I fall somewhere in between. I start conceiving of a novel through conflict—with my current novel, Stowe Away, I wanted to write about someone who is in some ways her own worst enemy, but who has a wealth of gifts she wants to share with the world. I was also interested how external factors influence someone’s sense of self and place in this world. Once I decide on the main conflicts and themes, I write a very barebones outline that contains the basic trajectory of the story and a few mile markers along the way. Everything else just happens as I write. For example, in Stowe Away, the protagonist Sam took me in some directions I wasn’t expecting, and some of the secondary characters I had in mind became more or less important as I wrote. Incidentally, my process was the same for my first novel, Barring Complications. I wrote it in five parts, and I knew how each part would begin and end before I launched into writing.
RJ Nolan, author of L.A. Metro and In A Heartbeat
I fall somewhere in the middle with a lean toward the “pantsers” side. Before I write a single word of the story I create extensive bios for the main characters which also include any major backstory events that contributes to the story I want to tell. Secondary characters get created at this point as well as their significance to the main characters. Then lastly, I do research on any specialized information I need.
I have a basic outline in my head of where I want the story to go, but that’s the extent of my plotting. Once I start writing sometimes the story takes off in an unexpected direction. And to me that’s always a good thing. I’ve learned to let go and let my muse take over. I’ve had that happen to me several times as I worked on my upcoming novel Wounded Souls and it has resulted in some of the most powerful scenes in the book.
Lee Winter, author of The Red Files
I am a fully committed “plontser.” I plot out all the main story points, know exactly where I’m going at all times and which key points I want to hit in each chapter. However, I don’t work out the minor points of how to get to each of these markers. That gives me a little bit of freedom to amble about, looking at where my characters want to take me, while still keeping focused on the big picture, so I don’t shoot off on a tangent.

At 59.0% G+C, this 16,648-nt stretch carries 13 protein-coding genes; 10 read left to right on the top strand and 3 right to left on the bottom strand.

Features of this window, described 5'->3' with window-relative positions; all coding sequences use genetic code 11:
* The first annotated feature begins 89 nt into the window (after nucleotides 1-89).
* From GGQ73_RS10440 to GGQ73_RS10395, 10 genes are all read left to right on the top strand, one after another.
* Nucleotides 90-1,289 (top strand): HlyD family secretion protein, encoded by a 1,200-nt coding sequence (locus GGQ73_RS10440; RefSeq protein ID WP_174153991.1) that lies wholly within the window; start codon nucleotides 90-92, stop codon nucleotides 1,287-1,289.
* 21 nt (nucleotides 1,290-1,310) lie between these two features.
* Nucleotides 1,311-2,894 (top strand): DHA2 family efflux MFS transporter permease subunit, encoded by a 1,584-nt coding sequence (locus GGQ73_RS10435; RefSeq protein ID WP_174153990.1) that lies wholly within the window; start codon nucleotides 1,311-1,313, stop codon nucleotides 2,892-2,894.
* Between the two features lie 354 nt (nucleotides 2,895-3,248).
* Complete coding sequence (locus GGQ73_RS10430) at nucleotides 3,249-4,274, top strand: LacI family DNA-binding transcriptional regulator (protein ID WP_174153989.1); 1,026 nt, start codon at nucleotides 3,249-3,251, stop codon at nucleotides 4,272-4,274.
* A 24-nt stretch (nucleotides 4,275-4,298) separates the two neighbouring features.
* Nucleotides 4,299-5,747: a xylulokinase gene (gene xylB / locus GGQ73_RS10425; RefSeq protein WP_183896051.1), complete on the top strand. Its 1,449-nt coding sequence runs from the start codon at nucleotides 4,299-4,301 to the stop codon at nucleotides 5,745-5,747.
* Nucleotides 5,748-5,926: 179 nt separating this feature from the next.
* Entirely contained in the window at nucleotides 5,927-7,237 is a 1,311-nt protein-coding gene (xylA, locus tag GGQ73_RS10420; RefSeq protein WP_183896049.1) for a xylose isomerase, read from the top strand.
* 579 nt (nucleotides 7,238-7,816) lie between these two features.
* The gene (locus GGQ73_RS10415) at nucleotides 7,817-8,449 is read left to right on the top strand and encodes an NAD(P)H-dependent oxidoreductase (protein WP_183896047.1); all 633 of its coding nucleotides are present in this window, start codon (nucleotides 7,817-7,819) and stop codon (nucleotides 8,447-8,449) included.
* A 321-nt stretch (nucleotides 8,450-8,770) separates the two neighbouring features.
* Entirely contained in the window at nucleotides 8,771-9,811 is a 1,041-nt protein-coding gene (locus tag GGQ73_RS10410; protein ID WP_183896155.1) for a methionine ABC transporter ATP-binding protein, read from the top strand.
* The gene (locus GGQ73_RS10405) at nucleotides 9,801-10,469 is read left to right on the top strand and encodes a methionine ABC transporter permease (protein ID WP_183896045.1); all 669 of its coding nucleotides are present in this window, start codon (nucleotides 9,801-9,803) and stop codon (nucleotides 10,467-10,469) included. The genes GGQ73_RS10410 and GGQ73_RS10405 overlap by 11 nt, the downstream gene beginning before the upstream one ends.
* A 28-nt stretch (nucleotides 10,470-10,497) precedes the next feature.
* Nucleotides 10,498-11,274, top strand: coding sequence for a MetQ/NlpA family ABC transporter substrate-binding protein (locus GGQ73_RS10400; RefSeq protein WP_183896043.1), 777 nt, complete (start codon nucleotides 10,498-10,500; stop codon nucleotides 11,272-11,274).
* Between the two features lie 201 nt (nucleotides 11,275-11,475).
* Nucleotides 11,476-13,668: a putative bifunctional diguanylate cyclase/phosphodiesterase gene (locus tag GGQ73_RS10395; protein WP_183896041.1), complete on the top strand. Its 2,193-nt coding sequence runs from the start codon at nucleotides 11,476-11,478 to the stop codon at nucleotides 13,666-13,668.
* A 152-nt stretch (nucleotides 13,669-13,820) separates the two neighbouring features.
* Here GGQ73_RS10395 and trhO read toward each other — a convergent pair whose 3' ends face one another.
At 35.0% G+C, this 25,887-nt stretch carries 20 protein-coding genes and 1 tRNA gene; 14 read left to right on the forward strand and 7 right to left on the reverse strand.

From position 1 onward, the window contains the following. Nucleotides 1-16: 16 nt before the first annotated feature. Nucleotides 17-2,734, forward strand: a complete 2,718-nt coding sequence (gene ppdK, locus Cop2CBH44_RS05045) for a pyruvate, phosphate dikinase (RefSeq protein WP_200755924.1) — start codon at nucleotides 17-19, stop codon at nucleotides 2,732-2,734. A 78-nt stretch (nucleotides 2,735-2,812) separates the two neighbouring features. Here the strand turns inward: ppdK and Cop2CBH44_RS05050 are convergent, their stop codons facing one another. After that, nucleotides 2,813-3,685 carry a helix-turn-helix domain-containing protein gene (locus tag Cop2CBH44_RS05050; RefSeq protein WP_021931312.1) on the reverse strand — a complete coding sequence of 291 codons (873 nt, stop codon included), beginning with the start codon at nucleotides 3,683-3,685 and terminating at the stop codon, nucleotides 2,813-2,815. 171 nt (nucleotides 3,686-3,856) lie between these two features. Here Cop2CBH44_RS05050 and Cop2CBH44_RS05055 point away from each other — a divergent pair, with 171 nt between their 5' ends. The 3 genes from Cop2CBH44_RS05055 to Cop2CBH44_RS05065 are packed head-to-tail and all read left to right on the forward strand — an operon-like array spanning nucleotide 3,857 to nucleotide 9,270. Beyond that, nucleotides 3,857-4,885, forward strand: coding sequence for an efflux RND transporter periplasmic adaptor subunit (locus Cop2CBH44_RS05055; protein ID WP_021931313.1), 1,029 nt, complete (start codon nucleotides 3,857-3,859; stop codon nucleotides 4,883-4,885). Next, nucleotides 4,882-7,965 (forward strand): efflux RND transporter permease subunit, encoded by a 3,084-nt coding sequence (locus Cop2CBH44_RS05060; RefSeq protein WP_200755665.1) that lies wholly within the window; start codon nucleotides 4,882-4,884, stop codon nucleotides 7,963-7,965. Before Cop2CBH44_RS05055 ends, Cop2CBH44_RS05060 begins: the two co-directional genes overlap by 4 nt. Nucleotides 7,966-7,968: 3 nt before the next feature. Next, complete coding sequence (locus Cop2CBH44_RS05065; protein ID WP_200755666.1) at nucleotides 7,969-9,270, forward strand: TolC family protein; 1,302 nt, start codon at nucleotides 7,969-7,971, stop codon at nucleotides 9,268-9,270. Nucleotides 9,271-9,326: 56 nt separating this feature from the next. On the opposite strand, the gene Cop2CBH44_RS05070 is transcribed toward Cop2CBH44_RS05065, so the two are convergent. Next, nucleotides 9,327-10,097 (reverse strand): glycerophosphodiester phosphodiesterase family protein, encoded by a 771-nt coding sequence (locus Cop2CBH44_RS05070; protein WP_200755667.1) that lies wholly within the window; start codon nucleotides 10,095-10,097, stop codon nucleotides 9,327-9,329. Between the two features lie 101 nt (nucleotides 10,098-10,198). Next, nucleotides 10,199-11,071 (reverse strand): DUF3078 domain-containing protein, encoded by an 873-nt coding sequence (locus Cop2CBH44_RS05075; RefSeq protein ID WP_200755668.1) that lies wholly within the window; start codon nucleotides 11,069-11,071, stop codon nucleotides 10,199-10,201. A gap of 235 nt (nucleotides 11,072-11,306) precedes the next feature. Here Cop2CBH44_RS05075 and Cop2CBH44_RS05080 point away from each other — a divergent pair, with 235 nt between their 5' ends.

This approach means I’m less likely to have to go back later and kill any writing babies—i.e. those adorable, time-wasting pages of scribblings you come up with that you’re madly in love with but that have little to do with advancing your plot. And since I’m firmly against the heartache of literary infanticide, a little bit of disciplined plotting goes a long way later.
Jae, author of Next of Kin and Just Physical
I’m somewhere in between, but a little bit more on the “plotter” side of the spectrum. I usually know the turning points of the story and a few important things in between, but I don’t know every tiny thing that will happen. For example, when I wrote my recently released novel, Just Physical, I knew exactly how I wanted it to end, but many details of that climactic scenes were still a surprise to me. Also, my outline is never set in stone. I always adjust it when the plots starts to head into an unexpected direction that makes sense. But overall, I work best when I know exactly what will happen in a scene I’m about to write and in the handful of scenes ahead. That way, I never suffer from writer’s block.
G Benson, author of All the Little Moments
Oh, I’m the biggest pantser that ever did pants. I get an idea, I start typing, and suddenly I’m 20,000 words into something I didn’t know was even in my mind. Sometimes in one of my writing binges, I’ll be raising my eyebrows at my screen because a character surprised me. When writing All the Little Moments, the conflict towards the end was something I didn’t plan at all. Often at the halfway point, when I can see where a story is going, I’ll write the odd note or idea so I remember. Whether or not I follow that is another thing altogether. I was reading some Post-its I’d written for a story I’m currently writing that simply said, “Meeeeeemoorrrriiiiies.” Memories? Memories of what? An embarrassing incident? Her parents? The time she farted at school and felt embarrassed? I still have no idea.
Fletcher DeLancey, author of The Caphenon and Without a Front: The Warrior’s Challenge
I wrote a blog post on this very topic earlier this year, explaining the differences and revealing one of the most famous planners of modern literature. I do make a general outline of where I want the book to go, but that doesn’t mean I stick to it. To me, books and characters are organic creatures. They grow and change and develop their own preferences, and my job as a writer is to let that process happen—to get out of its way while smoothing its path. Too many authors try to wedge their plots or characters into preconceived ideas (read: a planned outline), and the result is usually very apparent to readers in the form of actions that seem out of character, plot developments that feel contrived, etc.
Pantsing is not easy, because it requires an ability to weave threads into the storyline as one goes along. The end result should be so smooth that the reader has no idea the author didn’t know her character would do X. But plotting isn’t easy either, because it requires the author’s willingness to let go when the story or characters take a left turn off that outline.
My personal preference: pantsing for the win.
To read another interview with these ten Ylva authors, head over to: http://sandragerth.com/fast-drafting-or-writing-slowly/